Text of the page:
Think-tank Transform Drug Policy Foundation is making the case for a regulated market for recreational drugs in a report debated last week by key figures from Parliament, charities and the media.
NO - Peter Stoker, director, National Drug Prevention Alliance
Wrecked. Wasted. Out of it.
This is how drug users describe their preferred condition. If you want this self-centred condition to be encouraged, to be normalised into a valid lifestyle choice, then legalisation and regulation is for you. If you want to encourage a life in which people are better able to achieve their potential and to cooperate with their fellow citizens rather than withdraw from or exploit them, then a prevention-based policy is what you want.
Beware promises of improvement flowing from law relaxation. The idea that regulating destructive behaviours somehow makes them all right is as nebulous as the 'high' its advocates seek to legitimise - and just as empty. Drug criminals will undercut the legal market (as they do now with tobacco and alcohol) and will sell to those for whom the market will still be illegal - the under-18s.
Evidence from Switzerland and Holland has exposed the shortcomings of relaxing the law. Legalisers blame these failures on relaxation not having gone far enough. That is, limited stupidity fails, but unlimited stupidity will sort things out. Pardon?
NO - David Chater, public affairs manager, Turning Point
Although I have some sympathy with the reasons behind Transform's report, I haven't yet seen the evidence that legalisation will work. After all, alcohol is legally available, but each year it kills three times as many people as 'class A' drugs and costs society £20bn. It is the most common drug used in sexual assaults and plays a factor in up to 45 per cent of domestic violence cases.
We need to think radically about how we work with dependent drug users, including some ideas linked to legalisation. Heroin prescribing is a vital option for some people - particularly for some of the most chaotic drug users or those for whom methadone doesn't work. Safe injecting rooms where people can inject prescribed heroin have proven to be effective in other countries and Turning Point would like to see them trialled here.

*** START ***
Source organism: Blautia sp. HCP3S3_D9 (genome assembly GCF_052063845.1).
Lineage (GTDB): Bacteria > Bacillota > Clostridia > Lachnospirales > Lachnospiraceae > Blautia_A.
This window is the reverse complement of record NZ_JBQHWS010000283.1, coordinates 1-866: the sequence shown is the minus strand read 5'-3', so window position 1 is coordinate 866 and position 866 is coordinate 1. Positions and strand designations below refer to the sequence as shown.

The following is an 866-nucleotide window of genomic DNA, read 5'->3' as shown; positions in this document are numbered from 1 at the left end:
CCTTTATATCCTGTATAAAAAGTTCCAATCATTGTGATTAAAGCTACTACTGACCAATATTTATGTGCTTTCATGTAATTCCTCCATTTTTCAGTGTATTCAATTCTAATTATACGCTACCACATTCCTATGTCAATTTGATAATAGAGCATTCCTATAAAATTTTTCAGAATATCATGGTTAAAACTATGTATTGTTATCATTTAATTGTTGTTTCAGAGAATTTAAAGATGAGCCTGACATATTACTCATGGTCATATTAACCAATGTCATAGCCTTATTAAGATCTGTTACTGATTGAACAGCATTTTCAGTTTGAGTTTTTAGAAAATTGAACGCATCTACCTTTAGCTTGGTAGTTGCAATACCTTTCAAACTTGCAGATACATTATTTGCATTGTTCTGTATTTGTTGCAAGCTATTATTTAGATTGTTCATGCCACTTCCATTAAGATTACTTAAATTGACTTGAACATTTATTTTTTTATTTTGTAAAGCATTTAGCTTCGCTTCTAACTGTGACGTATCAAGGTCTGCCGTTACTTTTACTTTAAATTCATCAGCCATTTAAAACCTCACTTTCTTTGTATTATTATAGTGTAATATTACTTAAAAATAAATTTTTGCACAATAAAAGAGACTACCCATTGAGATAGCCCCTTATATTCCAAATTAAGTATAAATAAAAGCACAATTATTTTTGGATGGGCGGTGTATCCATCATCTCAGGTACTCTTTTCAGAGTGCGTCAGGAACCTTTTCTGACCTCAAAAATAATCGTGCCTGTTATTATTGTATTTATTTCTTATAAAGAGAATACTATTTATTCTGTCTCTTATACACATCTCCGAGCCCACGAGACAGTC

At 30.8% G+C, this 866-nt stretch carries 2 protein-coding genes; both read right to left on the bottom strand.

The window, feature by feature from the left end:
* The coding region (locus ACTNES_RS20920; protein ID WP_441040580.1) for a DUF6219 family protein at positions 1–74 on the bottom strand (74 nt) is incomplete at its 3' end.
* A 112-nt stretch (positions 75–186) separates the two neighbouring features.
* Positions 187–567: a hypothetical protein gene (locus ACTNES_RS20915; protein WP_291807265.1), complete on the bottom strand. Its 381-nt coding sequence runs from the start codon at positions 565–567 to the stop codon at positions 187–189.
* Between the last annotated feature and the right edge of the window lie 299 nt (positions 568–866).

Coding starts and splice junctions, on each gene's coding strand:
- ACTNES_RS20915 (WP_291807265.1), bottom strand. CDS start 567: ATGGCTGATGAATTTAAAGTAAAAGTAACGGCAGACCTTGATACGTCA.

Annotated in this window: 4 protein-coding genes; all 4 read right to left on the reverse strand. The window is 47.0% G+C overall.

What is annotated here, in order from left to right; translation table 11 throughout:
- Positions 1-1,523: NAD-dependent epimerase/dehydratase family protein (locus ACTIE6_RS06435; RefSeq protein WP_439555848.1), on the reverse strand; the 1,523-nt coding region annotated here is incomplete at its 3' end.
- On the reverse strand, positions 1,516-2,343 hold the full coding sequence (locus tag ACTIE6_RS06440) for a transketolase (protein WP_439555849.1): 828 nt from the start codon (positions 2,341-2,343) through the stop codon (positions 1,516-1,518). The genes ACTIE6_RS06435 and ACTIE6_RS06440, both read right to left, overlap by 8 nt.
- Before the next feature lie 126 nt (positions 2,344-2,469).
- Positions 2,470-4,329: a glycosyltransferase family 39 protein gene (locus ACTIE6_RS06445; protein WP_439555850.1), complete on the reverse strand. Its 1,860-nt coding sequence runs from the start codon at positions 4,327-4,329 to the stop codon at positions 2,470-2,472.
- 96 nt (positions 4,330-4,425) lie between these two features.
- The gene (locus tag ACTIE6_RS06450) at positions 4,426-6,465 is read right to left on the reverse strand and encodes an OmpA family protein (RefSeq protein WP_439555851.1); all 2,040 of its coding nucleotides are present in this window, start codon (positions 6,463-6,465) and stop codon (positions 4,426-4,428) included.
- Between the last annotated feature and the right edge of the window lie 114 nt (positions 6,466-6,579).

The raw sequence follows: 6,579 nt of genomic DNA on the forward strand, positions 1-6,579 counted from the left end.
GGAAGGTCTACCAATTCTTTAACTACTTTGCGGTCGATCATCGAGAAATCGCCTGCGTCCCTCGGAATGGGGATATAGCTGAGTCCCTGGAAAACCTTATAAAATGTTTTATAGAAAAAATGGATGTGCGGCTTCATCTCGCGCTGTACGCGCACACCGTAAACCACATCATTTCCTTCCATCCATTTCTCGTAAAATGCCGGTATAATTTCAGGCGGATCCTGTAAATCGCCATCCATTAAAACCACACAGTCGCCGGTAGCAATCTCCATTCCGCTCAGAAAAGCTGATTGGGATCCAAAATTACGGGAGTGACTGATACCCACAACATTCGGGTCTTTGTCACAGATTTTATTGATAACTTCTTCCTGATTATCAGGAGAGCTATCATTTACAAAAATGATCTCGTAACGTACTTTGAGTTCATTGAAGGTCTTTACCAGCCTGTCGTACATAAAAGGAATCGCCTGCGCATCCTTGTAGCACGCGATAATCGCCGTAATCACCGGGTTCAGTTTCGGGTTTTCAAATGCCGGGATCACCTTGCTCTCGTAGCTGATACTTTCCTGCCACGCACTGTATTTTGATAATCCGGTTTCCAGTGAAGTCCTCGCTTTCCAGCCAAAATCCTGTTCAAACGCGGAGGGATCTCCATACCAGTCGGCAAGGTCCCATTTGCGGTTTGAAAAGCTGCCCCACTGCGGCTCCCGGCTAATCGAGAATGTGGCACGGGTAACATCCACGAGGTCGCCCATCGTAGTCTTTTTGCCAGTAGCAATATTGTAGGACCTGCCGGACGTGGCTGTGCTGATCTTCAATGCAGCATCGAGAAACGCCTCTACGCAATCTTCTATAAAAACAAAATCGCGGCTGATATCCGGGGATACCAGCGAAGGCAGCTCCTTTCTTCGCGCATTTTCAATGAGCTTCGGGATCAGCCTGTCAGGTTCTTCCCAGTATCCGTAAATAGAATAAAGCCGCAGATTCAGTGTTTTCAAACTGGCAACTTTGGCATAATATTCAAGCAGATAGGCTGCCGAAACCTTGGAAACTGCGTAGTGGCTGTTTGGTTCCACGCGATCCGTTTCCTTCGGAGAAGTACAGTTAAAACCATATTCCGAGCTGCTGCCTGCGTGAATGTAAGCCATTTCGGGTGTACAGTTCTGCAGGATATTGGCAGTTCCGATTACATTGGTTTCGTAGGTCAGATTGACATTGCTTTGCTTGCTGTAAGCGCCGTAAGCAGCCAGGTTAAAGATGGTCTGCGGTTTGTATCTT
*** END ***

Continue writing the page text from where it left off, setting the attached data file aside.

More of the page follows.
We also need to start treating people rather than problems. Substance misuse is so often one element in a complex web of issues including mental health, poverty, housing and education needs. From a pragmatic point of view, and from the experience of our service users, meeting these support needs would seem to offer a far greater chance of success than legalisation.
NO - Marcus Roberts, head of policy, Drugscope
The problem with the proposal for blanket legalisation of all drugs is that there is no precedent. It is difficult to predict what the consequences would be and, ultimately, there are profound ethical questions at stake in the legalisation debate. Why should LSD or crack be available either via a chemist or a retail outlet? They don't have any therapeutic value.
Few would argue that regular use of these substances is a good way to live one's life. Most would accept that drug dependency is a bad thing, and that there are other harms associated with the use of drugs - and, particularly, 'class A' drugs. By legalising these substances, the Government would, to a greater or lesser extent, be legitimising their use.
Anti-prohibitionist work has highlighted serious problems with drug laws and policy, but there are alternatives to legalisation. Drugscope would rather campaign for reversible, piecemeal reforms. The emphasis should be on trial and error, on moving forward with an open mind, on taking one step at a time, building on the evidence base, responding to research findings and so on. Where we end up cannot be decided in advance of this step-by-step process - it will become clearer along the way.
YES - Paul Flynn, Labour MP for Newport West
After 43 years of the harshest drugs prohibition laws in Europe, the UK tops the league tables for drug use, deaths and rate of imprisonment.
After 25 years of decriminalisation in the Netherlands, heroin deaths are a tenth of ours and cannabis use has dropped to half.
The 'tough' UK Drugs Tsar's reign promised drugs heaven and delivered a deepening drugs hell. World use of illegal drugs continues its 80-year-long increase undisturbed by the billions spent in wars on drugs.
No-one wants a free-for-all. The experience in Australia, Germany, Switzerland and the Netherlands proves that providing a clean supply of heroin in controlled conditions improves the health of users, cuts crime and provides paths from addiction. Regulated decriminalisation collapses the criminal market.
Lives are destroyed not by drugs alone but by drug laws. Portugal, Luxembourg, Belgium, Italy, Netherlands and parts of Australia and the US have decriminalised cannabis with beneficial results. British public opinion now accepts the need for medicinal cannabis. Britain is inching towards its first reform.
Prohibition kills, whereas decriminalisation and legalisation cuts harm.